The International Counselor Exchange Program

... makes possible the placement of several hundred students and young people from all regions of the world, ages 18-30, to serve as counselors in American summer camps.

The program's goal is to create opportunities that will facilitate a healthy interaction between international counselors, American children and American camp staff, with the ultimate aim of nurturing friendships and better understanding between peoples from different cultures. The ICEP is an official J-1 visa exchange program under the auspices of the US State Department.

All ICEP Counselors are at least 18 years old and are carefully selected based on their camp-related skills, experience leading children, ability to communicate in English, and enthusiasm for participating in an international exchange. Each applicant submits the ICEP application, an autobiographical essay, a 2 page photo collage, 3 letters of reference, and copies of all awards, in addition to completing both a personal interview in the home country and a phone interview with the ICEP New York staff.

We have 21 representatives in 15 countries who help us to publicize the ICEP opportunity, organize information sessions for interested students, prepare counselors for their arrival in the US, and maintain contacts with ICEP alumni. Each of these representatives has participated in camp or is a professional educator.

We work with children's summer camps throughout the United States who incorporate international counselors into their camp program in order to enhance the diversity and educational experiences of both its staff and campers. We strive to carefully match each camp and international counselor based on each camp's needs and the counselor's skills.

Becoming an ICEP Camp Counselor

(After counselors arrive in the US)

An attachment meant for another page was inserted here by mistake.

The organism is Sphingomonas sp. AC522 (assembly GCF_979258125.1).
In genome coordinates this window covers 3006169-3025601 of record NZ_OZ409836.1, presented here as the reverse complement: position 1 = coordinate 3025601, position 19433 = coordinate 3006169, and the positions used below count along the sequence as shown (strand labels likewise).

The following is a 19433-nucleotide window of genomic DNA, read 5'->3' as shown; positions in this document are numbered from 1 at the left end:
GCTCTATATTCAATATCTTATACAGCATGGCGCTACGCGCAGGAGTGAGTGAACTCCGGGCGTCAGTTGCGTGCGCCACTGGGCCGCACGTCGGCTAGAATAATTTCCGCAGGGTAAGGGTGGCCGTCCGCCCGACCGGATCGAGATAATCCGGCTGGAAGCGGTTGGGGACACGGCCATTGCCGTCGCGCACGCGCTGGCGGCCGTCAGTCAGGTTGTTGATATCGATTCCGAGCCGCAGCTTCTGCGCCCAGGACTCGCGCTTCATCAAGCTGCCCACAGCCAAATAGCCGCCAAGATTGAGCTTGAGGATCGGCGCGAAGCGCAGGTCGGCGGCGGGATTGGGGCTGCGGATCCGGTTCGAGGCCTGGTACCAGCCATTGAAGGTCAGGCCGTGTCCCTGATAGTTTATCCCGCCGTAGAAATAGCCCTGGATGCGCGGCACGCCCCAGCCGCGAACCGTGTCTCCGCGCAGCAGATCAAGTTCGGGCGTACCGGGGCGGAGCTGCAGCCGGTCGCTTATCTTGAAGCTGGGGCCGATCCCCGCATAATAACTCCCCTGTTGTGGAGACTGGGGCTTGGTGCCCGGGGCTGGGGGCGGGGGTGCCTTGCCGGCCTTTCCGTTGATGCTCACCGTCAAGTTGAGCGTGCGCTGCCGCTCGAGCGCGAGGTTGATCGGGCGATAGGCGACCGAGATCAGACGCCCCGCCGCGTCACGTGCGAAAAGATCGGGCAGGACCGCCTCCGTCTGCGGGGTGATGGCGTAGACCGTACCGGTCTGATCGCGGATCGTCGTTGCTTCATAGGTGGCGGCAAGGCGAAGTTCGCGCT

Transportation to the United States must be arranged in such a way that all ICEP counselors can arrive in time for one of the orientation conferences in June, in New York before the camps start. At this conference the counselors are given a background into American camping and American educational methods with children, suggestions for making special contributions as international counselors, and a full review of the summer program for participants in the ICEP. Time is provided for questions and discussion that will help to prepare every counselor for her or his leadership role with American children, who may be rather different from the children with whom the counselor is accustomed to working in his or her own country.

Besides, we have noticed that counselors who interact with us and other counselors for a couple of days before camp feel more relaxed and comfortable about looking forward to their summer experience. The sharing of ideas and emotions during the ICEP orientation conferences have been mutually enriching experiences for the counselors and the ICEP staff.

Every camp has a staff of counselors who take care of cabin groups and help to lead the daily activities of the children. This staff may vary in size between the different camps, ranging from 15 to more than a 100 counselors.There is usually a head counselor who is responsible to the director of the camp, and who supervises the work of all the counseling staff.

A general counselor is responsible for a cabin or tent, usually with six to ten boys or girls. The counselor sleeps in the cabin with her or his group of children, takes them to meals and supervises them in some of their daily activities.

A specialty counselor is responsible for organizing and teaching a particular part of the camp program, such as handicrafts, tennis, sailing, gymnastics, swimming, track & field, music, evening programs, etc.

Often there will be five or ten international counselors among a much larger group of American staff at the camp. International counselors, in addition to carrying out the ordinary responsibilities of a counselor, can make important contributions to camp life by teaching the children songs and dances from their own country, giving talks and answering questions about life in other parts of the world, and just by speaking informally with the campers and even other counselors.